France Warns U.K. on ‘Illusion’ of Keeping Advantages Outside EUby
Sapin speaks in Bloomberg Television interview in Japan
G-7 discuss Brexit as key risk for financial markets
French Finance Minister Michel Sapin warned that Britain is deluding itself if it thinks it can keep the advantages of European Union membership outside the bloc, as he said Brexit would have far-reaching consequences for both the U.K. and Europe.
"There is one thing that is very clear, very simple: it can’t be the same after as before," Sapin said in an interview for Bloomberg Television in Sendai, northern Japan. "It will have a cost for the U.K. We cannot nurture the illusion that the U.K. outside the EU will have the same advantages. It will lose a certain number of advantages.”
Sapin, who is in Sendai for a meeting of the Group of Seven finance ministers and central bankers, echoed warnings from the group earlier Friday, which identified Brexit a key risk to financial markets. The vote on June 23 has split U.K. Prime Minister David Cameron’s Conservative Party, sparked speculation as to his eventual resignation in the event of an exit and triggered warnings from international institutions from the International Monetary Fund to the Organization for Economic Cooperation and Development.
Risks to financial markets and to U.K. growth from Brexit were singled out in discussions at a symposium of finance ministers, central bankers and economists on strategies for balanced and sustainable growth in Sendai earlier Friday, according to an official from a G-7 member, who declined to be named because the talks were private.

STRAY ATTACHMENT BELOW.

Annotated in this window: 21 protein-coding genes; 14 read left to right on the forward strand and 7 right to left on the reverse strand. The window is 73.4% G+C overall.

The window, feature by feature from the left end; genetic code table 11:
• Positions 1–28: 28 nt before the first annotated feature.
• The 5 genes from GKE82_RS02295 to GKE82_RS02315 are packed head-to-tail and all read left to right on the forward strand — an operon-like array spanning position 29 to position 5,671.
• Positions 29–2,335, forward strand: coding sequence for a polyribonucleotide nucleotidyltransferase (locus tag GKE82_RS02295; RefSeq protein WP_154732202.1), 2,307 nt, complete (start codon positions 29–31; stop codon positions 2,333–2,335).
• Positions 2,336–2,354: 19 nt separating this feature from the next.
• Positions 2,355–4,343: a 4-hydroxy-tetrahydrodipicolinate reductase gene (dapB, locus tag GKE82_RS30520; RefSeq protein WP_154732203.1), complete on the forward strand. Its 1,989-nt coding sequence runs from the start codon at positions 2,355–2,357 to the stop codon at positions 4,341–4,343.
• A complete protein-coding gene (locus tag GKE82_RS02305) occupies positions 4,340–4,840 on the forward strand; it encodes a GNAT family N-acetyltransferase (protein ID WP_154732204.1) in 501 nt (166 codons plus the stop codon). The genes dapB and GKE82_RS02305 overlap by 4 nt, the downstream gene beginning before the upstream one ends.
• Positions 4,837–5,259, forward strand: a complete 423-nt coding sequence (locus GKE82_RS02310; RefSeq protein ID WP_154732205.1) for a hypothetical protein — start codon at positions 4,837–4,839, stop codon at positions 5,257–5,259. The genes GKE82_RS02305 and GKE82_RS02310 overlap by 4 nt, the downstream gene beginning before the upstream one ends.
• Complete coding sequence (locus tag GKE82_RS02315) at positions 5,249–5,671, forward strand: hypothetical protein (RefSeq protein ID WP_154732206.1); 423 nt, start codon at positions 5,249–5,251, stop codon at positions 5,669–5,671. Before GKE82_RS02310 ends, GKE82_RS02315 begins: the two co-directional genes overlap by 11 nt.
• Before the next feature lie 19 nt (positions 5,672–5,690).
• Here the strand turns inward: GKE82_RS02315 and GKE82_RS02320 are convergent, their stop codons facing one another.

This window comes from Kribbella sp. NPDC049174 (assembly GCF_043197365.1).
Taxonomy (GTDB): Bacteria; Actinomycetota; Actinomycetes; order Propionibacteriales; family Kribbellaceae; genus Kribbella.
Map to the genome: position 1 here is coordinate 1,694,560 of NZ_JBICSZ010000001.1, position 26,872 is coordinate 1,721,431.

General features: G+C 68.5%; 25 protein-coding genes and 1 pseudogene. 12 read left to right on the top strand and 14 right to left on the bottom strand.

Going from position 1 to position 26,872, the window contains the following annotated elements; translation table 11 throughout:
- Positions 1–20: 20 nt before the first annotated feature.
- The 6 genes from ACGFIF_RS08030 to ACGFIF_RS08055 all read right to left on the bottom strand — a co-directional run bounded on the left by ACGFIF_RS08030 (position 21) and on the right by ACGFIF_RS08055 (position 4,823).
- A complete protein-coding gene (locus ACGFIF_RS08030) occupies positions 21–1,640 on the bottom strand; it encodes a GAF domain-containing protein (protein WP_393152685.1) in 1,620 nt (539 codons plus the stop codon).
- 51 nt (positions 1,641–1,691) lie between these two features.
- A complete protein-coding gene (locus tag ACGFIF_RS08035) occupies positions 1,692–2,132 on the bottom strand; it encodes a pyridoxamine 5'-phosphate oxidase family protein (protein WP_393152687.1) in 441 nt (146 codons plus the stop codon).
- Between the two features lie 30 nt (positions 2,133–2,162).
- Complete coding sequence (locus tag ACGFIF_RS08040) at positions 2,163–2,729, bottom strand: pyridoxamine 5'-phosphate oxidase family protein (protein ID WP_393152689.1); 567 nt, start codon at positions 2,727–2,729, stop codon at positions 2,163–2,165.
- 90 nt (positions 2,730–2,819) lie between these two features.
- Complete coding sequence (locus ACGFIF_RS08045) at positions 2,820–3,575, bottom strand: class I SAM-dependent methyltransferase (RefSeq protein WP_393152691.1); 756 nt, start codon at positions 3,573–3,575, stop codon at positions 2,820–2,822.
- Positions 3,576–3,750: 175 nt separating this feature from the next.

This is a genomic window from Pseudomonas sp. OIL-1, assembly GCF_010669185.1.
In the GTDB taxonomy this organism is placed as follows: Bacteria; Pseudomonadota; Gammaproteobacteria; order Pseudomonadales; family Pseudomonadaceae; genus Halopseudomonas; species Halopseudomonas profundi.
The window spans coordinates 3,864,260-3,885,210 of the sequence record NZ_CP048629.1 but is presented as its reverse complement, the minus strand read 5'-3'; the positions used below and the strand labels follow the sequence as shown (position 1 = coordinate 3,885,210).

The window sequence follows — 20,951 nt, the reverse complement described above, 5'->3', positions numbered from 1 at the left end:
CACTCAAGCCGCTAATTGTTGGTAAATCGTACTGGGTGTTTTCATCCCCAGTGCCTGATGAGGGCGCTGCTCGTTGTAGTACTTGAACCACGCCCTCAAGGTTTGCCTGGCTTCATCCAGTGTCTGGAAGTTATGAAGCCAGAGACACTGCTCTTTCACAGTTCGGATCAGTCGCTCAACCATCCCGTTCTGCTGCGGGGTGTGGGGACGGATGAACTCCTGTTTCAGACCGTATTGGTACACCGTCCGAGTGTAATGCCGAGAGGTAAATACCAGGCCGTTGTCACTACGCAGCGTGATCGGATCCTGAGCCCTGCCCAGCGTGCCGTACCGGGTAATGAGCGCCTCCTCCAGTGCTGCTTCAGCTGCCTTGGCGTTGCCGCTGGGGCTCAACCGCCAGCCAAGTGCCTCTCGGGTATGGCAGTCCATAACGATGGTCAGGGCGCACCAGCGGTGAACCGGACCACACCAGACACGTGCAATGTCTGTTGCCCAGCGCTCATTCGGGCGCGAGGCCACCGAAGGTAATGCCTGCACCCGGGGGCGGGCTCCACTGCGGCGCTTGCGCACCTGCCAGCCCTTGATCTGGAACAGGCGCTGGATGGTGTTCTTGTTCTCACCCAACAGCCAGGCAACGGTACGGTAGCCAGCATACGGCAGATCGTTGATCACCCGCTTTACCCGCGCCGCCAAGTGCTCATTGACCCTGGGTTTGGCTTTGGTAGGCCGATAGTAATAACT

“We’re all agreed here that the exit of the U.K. would be an economic shock, first of all for the U.K., then for Europe and for the world as a whole," Sapin said. "It’s a risk that we shouldn’t take.”
Sapin’s caution that Britain cannot enjoy the same trading benefits outside the EU -- a key argument of Brexit campaigners -- echo warnings earlier Friday by Canadian Finance Minister Bill Morneau, who rejected the idea of a so-called Canadian model for the U.K
"Our message would be that it’s not straightforward to develop trade agreements," Morneau said in an interview in Sendai. "It’s certainly not straightforward to develop trade agreements after deciding to move out of a trade bloc. I hope that’s something the British people will take into account when they think about their vote."